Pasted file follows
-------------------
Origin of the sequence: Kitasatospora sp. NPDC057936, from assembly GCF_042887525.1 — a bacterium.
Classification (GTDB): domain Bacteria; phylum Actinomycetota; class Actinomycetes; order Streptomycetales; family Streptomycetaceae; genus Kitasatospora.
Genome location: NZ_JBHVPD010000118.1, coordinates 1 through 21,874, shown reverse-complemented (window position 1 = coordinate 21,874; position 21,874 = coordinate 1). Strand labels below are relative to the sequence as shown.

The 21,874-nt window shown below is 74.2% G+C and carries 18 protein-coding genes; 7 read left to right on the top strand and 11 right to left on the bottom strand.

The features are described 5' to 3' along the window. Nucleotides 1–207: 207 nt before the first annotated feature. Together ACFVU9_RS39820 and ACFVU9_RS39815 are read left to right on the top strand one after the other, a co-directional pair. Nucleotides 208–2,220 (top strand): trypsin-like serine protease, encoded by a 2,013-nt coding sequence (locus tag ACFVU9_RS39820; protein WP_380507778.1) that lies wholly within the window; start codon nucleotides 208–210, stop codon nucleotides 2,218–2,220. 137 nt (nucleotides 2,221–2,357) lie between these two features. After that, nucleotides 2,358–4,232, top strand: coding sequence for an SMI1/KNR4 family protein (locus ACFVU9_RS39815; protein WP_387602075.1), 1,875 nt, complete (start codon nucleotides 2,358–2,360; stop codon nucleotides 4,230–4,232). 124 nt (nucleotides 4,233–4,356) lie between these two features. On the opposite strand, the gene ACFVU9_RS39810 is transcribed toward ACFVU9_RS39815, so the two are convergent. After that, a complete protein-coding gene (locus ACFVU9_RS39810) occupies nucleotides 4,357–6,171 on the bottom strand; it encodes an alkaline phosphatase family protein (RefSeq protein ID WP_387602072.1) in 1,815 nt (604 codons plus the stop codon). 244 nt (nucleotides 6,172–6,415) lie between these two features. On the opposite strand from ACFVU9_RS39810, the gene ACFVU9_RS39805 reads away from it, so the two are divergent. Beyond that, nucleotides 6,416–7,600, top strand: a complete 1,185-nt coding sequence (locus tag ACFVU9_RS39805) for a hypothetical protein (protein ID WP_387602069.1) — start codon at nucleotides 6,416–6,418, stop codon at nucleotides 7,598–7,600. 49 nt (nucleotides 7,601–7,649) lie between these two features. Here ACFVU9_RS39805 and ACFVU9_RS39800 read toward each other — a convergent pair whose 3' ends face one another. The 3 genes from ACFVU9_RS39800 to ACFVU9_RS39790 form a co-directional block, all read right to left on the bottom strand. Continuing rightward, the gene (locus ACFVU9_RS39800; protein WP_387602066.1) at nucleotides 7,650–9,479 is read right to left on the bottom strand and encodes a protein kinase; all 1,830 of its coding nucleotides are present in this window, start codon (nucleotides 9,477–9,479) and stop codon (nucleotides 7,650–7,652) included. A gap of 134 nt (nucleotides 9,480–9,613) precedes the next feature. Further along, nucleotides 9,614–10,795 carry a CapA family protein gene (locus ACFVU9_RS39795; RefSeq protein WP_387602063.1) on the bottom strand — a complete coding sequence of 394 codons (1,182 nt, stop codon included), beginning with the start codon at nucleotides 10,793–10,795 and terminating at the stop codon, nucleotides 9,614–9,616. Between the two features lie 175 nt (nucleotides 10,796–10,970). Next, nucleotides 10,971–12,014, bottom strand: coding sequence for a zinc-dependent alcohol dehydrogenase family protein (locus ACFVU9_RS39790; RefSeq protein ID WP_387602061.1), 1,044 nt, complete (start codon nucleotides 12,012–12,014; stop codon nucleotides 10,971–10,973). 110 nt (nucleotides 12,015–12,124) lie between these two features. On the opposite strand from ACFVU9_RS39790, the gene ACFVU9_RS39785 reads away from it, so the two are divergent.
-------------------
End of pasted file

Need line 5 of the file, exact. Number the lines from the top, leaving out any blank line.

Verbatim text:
The features are described 5' to 3' along the window. Nucleotides 1–207: 207 nt before the first annotated feature. Together ACFVU9_RS39820 and ACFVU9_RS39815 are read left to right on the top strand one after the other, a co-directional pair. Nucleotides 208–2,220 (top strand): trypsin-like serine protease, encoded by a 2,013-nt coding sequence (locus tag ACFVU9_RS39820; protein WP_380507778.1) that lies wholly within the window; start codon nucleotides 208–210, stop codon nucleotides 2,218–2,220. 137 nt (nucleotides 2,221–2,357) lie between these two features. After that, nucleotides 2,358–4,232, top strand: coding sequence for an SMI1/KNR4 family protein (locus ACFVU9_RS39815; protein WP_387602075.1), 1,875 nt, complete (start codon nucleotides 2,358–2,360; stop codon nucleotides 4,230–4,232). 124 nt (nucleotides 4,233–4,356) lie between these two features. On the opposite strand, the gene ACFVU9_RS39810 is transcribed toward ACFVU9_RS39815, so the two are convergent. After that, a complete protein-coding gene (locus ACFVU9_RS39810) occupies nucleotides 4,357–6,171 on the bottom strand; it encodes an alkaline phosphatase family protein (RefSeq protein ID WP_387602072.1) in 1,815 nt (604 codons plus the stop codon). 244 nt (nucleotides 6,172–6,415) lie between these two features. On the opposite strand from ACFVU9_RS39810, the gene ACFVU9_RS39805 reads away from it, so the two are divergent. Beyond that, nucleotides 6,416–7,600, top strand: a complete 1,185-nt coding sequence (locus tag ACFVU9_RS39805) for a hypothetical protein (protein ID WP_387602069.1) — start codon at nucleotides 6,416–6,418, stop codon at nucleotides 7,598–7,600. 49 nt (nucleotides 7,601–7,649) lie between these two features. Here ACFVU9_RS39805 and ACFVU9_RS39800 read toward each other — a convergent pair whose 3' ends face one another. The 3 genes from ACFVU9_RS39800 to ACFVU9_RS39790 form a co-directional block, all read right to left on the bottom strand. Continuing rightward, the gene (locus ACFVU9_RS39800; protein WP_387602066.1) at nucleotides 7,650–9,479 is read right to left on the bottom strand and encodes a protein kinase; all 1,830 of its coding nucleotides are present in this window, start codon (nucleotides 9,477–9,479) and stop codon (nucleotides 7,650–7,652) included. A gap of 134 nt (nucleotides 9,480–9,613) precedes the next feature. Further along, nucleotides 9,614–10,795 carry a CapA family protein gene (locus ACFVU9_RS39795; RefSeq protein WP_387602063.1) on the bottom strand — a complete coding sequence of 394 codons (1,182 nt, stop codon included), beginning with the start codon at nucleotides 10,793–10,795 and terminating at the stop codon, nucleotides 9,614–9,616. Between the two features lie 175 nt (nucleotides 10,796–10,970). Next, nucleotides 10,971–12,014, bottom strand: coding sequence for a zinc-dependent alcohol dehydrogenase family protein (locus ACFVU9_RS39790; RefSeq protein ID WP_387602061.1), 1,044 nt, complete (start codon nucleotides 12,012–12,014; stop codon nucleotides 10,971–10,973). 110 nt (nucleotides 12,015–12,124) lie between these two features. On the opposite strand from ACFVU9_RS39790, the gene ACFVU9_RS39785 reads away from it, so the two are divergent.